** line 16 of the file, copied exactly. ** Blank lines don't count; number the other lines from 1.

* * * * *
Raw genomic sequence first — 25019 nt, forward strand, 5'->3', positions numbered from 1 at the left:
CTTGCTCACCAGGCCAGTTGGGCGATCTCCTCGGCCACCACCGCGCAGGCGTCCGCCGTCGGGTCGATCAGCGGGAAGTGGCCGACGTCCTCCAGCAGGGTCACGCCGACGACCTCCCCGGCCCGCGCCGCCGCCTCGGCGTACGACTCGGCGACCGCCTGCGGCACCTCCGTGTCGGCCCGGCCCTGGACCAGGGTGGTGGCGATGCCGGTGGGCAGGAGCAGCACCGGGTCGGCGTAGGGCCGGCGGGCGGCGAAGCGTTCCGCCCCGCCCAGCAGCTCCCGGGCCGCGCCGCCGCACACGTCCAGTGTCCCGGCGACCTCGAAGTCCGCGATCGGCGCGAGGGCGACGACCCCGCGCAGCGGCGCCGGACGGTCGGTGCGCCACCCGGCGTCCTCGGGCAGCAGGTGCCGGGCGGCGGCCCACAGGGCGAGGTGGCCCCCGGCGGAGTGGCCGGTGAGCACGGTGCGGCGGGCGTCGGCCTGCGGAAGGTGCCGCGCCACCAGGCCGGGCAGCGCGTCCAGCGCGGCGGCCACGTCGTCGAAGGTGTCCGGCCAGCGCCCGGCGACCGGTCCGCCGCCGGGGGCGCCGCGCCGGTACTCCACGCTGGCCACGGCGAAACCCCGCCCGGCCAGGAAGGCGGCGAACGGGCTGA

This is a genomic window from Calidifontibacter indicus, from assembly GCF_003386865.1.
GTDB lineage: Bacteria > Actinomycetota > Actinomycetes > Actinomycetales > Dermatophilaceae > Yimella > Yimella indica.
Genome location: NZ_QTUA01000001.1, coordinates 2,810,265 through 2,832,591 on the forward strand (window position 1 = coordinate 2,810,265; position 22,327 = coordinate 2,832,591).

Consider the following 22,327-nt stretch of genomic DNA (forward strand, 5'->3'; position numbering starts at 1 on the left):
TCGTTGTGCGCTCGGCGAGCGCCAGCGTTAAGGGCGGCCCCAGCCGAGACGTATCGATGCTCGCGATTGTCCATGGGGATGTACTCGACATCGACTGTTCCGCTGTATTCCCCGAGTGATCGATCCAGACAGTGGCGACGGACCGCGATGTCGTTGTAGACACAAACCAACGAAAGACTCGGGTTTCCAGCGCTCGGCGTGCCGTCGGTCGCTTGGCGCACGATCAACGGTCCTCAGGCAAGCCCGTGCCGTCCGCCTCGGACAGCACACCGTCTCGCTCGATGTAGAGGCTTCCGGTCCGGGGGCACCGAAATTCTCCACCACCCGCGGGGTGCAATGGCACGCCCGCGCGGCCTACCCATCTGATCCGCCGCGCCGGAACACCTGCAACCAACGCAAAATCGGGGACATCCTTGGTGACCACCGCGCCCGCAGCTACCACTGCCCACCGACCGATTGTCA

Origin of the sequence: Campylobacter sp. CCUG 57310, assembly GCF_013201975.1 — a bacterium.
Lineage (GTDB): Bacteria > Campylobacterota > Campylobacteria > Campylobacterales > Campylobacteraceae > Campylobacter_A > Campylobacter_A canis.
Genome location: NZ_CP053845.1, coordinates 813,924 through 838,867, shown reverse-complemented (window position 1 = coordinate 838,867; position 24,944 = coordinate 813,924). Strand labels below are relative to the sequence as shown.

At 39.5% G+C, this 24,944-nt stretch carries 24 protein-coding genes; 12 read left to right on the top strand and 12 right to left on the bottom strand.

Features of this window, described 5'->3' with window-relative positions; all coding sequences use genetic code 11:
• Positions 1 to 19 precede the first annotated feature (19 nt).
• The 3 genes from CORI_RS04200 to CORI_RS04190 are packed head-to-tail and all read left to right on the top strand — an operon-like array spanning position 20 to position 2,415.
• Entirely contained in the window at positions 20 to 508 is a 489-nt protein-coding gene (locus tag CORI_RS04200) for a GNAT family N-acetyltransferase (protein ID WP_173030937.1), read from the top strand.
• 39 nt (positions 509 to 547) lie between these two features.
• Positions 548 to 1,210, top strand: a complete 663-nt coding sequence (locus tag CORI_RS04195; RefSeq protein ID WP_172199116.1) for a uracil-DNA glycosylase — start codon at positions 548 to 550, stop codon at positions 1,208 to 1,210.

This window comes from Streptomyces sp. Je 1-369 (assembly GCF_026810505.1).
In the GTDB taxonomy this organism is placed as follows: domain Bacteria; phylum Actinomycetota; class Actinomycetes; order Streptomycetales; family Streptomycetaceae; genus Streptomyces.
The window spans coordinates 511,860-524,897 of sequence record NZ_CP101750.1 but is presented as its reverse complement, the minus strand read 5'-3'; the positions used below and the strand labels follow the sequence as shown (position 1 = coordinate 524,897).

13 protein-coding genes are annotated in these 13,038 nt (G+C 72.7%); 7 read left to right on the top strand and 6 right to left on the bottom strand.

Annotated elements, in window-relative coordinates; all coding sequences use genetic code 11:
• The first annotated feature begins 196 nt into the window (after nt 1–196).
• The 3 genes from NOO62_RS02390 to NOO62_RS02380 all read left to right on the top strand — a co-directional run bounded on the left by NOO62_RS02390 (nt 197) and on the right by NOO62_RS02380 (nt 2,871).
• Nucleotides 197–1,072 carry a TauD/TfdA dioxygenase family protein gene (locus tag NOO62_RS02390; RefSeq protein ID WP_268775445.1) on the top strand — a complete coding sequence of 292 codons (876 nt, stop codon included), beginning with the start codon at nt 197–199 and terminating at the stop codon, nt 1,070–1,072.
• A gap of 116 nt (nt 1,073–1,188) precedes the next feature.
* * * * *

• 39 nt (positions 509 to 547) lie between these two features.